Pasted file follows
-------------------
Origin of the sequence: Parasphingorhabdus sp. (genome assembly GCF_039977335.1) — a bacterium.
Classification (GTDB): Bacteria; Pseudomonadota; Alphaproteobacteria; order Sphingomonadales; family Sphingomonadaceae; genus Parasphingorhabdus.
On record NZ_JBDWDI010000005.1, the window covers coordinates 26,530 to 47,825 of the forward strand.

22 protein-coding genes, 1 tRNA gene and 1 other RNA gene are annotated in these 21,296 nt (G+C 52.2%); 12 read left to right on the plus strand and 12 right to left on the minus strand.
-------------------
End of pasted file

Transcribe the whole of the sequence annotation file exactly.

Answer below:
Origin of the sequence: Parasphingorhabdus sp. (genome assembly GCF_039977335.1) — a bacterium.
Classification (GTDB): Bacteria; Pseudomonadota; Alphaproteobacteria; order Sphingomonadales; family Sphingomonadaceae; genus Parasphingorhabdus.
On record NZ_JBDWDI010000005.1, the window covers coordinates 26,530 to 47,825 of the forward strand.

22 protein-coding genes, 1 tRNA gene and 1 other RNA gene are annotated in these 21,296 nt (G+C 52.2%); 12 read left to right on the plus strand and 12 right to left on the minus strand.